Why do you need pressure data?

A force plate provides the Center of Pressure (CoP) of each foot, but does not tell you whether that pressure is evenly distributed throughout the foot or concentrated in one particular place. A large surface area with evenly distributed pressure could show the same result as a very small surface area, however those are not the same thing. In other words you are missing out on essential information on how the athlete is using the ground.

The pressure data from our combined force and pressure plate shows you exactly how the pressure is distributed for each foot with heat-mapped footprints. This data can help uncover imbalances and provide valuable insights into the athlete’s ability or inability to produce certain ground reaction forces.

The heat-mapped footprints are effective visual cues that can be used even in the live mode of our software.

Learn more

  • Why do you need rotational and horizontal GRF data?

    Most force plates only provide vertical force data, which is useful when analyzing vertical movements like jumps and lifts. However, having access to only vertical severely limits the types of athletic movements that you are able to assess.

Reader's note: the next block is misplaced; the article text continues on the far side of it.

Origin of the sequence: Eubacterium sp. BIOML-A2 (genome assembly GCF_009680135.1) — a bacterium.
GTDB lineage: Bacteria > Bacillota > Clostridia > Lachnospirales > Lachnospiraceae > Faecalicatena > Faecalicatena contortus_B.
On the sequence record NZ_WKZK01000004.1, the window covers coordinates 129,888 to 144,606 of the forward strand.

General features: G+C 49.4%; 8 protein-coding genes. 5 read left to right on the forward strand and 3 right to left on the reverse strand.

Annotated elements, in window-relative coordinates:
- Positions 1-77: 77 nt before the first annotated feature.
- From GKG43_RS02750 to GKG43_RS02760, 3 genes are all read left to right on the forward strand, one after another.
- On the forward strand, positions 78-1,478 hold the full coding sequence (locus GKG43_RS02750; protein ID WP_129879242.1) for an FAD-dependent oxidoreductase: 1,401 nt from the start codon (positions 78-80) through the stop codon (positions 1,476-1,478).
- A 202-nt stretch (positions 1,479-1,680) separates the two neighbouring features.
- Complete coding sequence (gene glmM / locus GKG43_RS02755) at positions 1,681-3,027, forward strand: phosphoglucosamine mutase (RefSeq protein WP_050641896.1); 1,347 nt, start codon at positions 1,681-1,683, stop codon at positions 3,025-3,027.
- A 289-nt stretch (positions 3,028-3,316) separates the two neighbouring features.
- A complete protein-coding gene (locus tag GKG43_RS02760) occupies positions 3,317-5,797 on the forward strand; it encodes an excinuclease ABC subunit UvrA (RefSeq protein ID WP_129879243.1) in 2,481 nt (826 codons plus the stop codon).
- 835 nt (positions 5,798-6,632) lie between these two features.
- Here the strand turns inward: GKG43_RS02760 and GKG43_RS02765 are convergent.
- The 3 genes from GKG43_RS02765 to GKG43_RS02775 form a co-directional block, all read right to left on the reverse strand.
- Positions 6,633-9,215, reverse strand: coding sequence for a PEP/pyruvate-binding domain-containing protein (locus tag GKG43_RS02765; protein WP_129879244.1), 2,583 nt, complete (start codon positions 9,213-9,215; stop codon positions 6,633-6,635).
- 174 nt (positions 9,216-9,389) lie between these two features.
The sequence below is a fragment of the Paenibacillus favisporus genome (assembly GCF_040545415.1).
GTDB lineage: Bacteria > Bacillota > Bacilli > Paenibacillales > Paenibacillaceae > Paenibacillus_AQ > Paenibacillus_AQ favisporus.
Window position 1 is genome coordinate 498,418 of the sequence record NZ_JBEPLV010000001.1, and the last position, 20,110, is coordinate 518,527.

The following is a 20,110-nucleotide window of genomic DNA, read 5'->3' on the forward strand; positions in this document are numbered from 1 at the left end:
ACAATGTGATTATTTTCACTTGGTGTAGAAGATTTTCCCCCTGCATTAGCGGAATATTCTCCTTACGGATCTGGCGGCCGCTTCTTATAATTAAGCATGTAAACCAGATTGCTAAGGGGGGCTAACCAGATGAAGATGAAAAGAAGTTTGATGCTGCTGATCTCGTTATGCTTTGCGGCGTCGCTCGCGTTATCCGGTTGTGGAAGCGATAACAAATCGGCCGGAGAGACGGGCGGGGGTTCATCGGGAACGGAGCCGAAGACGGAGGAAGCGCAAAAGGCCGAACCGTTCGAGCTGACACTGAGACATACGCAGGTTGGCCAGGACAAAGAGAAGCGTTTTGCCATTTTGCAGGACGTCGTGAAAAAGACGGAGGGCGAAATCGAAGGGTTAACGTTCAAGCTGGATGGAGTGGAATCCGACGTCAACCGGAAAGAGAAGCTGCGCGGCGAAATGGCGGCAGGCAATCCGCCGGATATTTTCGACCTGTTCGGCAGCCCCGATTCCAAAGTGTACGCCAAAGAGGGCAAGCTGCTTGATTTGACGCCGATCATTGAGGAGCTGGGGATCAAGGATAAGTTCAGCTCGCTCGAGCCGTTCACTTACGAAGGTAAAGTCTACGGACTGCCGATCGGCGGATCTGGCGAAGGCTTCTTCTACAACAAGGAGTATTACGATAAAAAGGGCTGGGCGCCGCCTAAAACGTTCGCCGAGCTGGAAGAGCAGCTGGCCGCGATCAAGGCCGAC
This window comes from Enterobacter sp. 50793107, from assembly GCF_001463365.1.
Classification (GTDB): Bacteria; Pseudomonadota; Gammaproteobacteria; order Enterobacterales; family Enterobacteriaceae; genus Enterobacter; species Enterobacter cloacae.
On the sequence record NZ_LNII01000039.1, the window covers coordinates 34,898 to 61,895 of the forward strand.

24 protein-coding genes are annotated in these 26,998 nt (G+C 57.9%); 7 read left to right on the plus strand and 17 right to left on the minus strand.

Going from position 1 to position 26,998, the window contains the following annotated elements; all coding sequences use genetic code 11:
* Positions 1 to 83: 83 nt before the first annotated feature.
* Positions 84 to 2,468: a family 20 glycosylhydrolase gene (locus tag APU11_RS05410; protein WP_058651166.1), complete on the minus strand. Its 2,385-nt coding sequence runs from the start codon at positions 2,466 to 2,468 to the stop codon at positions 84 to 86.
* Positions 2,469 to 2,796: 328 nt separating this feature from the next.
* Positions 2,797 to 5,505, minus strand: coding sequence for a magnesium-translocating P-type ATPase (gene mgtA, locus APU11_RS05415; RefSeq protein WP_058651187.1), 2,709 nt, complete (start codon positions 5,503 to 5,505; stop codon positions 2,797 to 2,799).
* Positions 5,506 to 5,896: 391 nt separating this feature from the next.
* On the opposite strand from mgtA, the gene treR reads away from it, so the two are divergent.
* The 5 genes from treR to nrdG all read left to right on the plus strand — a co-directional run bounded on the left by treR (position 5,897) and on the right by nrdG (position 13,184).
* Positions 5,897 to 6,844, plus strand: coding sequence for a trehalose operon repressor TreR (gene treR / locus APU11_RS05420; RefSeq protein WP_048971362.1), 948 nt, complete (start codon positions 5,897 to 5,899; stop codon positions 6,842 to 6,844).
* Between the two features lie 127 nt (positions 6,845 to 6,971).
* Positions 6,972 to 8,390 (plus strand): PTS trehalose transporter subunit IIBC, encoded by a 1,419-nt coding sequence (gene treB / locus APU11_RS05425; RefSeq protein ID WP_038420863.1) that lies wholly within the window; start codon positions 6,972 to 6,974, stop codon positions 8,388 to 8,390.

• What separates Motion Catalyst from other sensor plate systems?

    While several companies offer force plates for measuring athletic performance, most of these solutions only offer vertical force. With Motion Catalyst you also get to measure horizontal and rotational force, which give important information for any activities involving rotational or lateral movement. Furthermore, you can combine the force data with detailed pressure data, which is essential for uncovering imbalances that may lead to unstable movements and even injuries.

    In the Motion Catalyst software you can perfectly synchronize all of this force and pressure data with high-speed video images, so you can analyze and understand the whole movement with both visuals and data. Motion Catalyst provides a variety of video analysis tools and organizes your recordings so you can track performance over time.

  • What is ground reaction force (GRF)?

    force exerted by the athlete on the ground. It is defined as mass multiplied by acceleration, and is measured in newton (N). The laws of motion dictate that for every action there is an equal and opposite reaction.